On Saturday, we experienced the agonizing side of inconsistency. Tuesday night, we saw the other more exciting side, as Michigan knocked off Clemson, 69-61, at the Littlejohn Coliseum. For the first twenty minutes Michigan looked, dare I say, dominant. They were stifling defensively, forcing Clemson to shoot under 30% from field, and ran their free flowing offense to perfection.
It remains to be seen how good Brad Brownell’s 5-1 Clemson squad will end up, but Michigan fans are all too familiar with how hard it is to win on the road. In the preview, I pointed out that Michigan hadn’t won a non-conference road game since December 2006. Conversely, Clemson has lost just one November or December nonconference home game since that season.
Michigan jumped out to a double digit lead early and managed to keep the Tigers at arms length throughout the contest. Clemson made spurt after spurt, trimming the lead to single digits on multiple occasions, but the Wolverines had just enough answers to stay on the safe side of the ledge – no small feat for a team who saw 48% of their minutes provided by freshmen.
Michigan cooled down offensively in the second half, as Clemson ramped up the pressure defense, but their offense was good enough to win. The shooting wasn’t gaudy (51 eFG%), the turnovers left something to be desired (21.2 TO%), and the offensive rebounding (27 OR%) wasn’t spectacular. The one thing that Michigan did do well – boosted by Clemson’s late game fouling – was get to the free throw line. Michigan posted a free throw rate (FTA/FGA) of 57% as they attempted 28 freebies. Morris, Hardaway, and Smotrycz were all outstanding, 18 of 22, at the line while Novak and Douglass were just 1-6. The ball movement was significantly better in the first half, giving Michigan fans a glimpse of how the offense is meant to look. In the second half Clemson went to a similar pressure scheme at UTEP, something that Michigan is likely to see a lot of until they prove they can handle it consistently.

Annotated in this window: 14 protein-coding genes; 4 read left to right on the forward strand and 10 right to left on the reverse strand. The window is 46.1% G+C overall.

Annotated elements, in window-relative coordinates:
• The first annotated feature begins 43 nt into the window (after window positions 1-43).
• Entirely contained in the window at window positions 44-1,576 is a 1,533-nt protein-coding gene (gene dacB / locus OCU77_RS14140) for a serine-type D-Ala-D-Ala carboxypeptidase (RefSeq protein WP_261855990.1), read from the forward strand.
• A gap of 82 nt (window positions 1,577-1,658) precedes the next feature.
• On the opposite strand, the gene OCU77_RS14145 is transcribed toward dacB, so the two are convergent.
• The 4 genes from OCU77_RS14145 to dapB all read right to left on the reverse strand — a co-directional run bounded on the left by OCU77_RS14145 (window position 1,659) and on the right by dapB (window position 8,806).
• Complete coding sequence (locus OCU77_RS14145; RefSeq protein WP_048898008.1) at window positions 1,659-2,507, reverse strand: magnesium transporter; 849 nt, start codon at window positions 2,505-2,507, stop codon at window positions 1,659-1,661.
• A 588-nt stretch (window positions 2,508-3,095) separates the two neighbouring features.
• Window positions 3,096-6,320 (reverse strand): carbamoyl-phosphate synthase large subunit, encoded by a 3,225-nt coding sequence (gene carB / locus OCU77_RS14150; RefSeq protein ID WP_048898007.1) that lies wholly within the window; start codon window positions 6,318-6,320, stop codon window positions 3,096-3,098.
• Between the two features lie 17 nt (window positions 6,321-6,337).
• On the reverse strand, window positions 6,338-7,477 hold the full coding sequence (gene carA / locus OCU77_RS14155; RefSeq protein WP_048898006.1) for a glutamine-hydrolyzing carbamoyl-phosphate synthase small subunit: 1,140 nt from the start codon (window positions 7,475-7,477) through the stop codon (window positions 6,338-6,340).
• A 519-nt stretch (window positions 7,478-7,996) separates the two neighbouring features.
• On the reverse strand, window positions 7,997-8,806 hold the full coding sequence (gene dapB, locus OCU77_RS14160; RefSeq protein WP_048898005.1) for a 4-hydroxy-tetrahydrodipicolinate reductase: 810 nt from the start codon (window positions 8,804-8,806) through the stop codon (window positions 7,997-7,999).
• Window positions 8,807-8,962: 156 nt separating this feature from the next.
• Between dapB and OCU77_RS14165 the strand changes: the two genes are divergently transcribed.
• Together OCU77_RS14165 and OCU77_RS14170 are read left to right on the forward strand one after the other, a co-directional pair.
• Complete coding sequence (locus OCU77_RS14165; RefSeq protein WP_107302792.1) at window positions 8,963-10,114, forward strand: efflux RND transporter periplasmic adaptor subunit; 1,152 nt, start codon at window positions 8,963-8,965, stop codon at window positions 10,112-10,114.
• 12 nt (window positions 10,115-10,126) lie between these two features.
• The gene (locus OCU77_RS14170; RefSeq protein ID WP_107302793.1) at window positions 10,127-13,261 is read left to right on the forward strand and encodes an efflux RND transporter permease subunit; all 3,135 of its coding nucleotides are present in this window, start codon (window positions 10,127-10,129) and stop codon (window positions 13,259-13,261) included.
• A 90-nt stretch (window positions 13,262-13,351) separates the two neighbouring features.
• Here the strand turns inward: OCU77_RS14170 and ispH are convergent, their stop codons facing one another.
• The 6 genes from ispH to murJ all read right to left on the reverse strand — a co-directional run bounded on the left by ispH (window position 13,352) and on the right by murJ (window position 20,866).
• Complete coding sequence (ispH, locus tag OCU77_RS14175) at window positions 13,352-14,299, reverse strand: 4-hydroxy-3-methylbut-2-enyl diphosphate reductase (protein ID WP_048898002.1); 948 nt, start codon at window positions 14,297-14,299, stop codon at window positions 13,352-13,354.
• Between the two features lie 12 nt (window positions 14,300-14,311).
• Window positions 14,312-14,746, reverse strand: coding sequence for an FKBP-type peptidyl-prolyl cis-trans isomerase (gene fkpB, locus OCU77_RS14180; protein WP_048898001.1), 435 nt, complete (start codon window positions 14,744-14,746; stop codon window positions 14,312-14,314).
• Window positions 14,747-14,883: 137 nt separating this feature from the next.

The key to the game for Michigan on the defensive end was the keep Clemson off the foul line, and they certainly did a good job of that. The Tigers attempted just 13 free throws for a free throw rate of 21%, well below their season average of 56%. Michigan’s defense was probably even better than the .92 points per trip that they allowed per possession, as Clemson scored 20 points in the final five minutes. The Wolverine game plan appeared to be to dare the Tigers to shoot the three ball, and it worked. Clemson shot just 36.5% from the field — 47% from two (34 att.) and 24% from three (29 att.). Michigan might not have played any offensive juggernauts this year but they have yet to allow an opponent to score over .96 points per possession.
Beilein continues to tinker with the lineup. His small ball lineup late, with Novak at the four and Smotrycz at the five, was extremely effective today but was useless versus UTEP. It’s an intriguing lineup because Evan has the ability to put the ball on the floor and get past so many fives (and fours), an ability we got a taste of today. In the last game recap I questioned a couple coaching decisions that Beilein made, today he deserves credits for using his timeouts properly in the second half, sitting Morris down just long enough in the 2nd half, and keeping this team poised on the road.
It’s tough to complain about road wins against high-major teams and you won’t hear any complaints from me. It wasn’t always perfect but any road game where you leave the gym with a ‘W’ is a good one – especially just a couple days after a pair of disappointing losses. Michigan will regroup back in Ann Arbor before they face Harvard at home this weekend. Player bullets after the jump.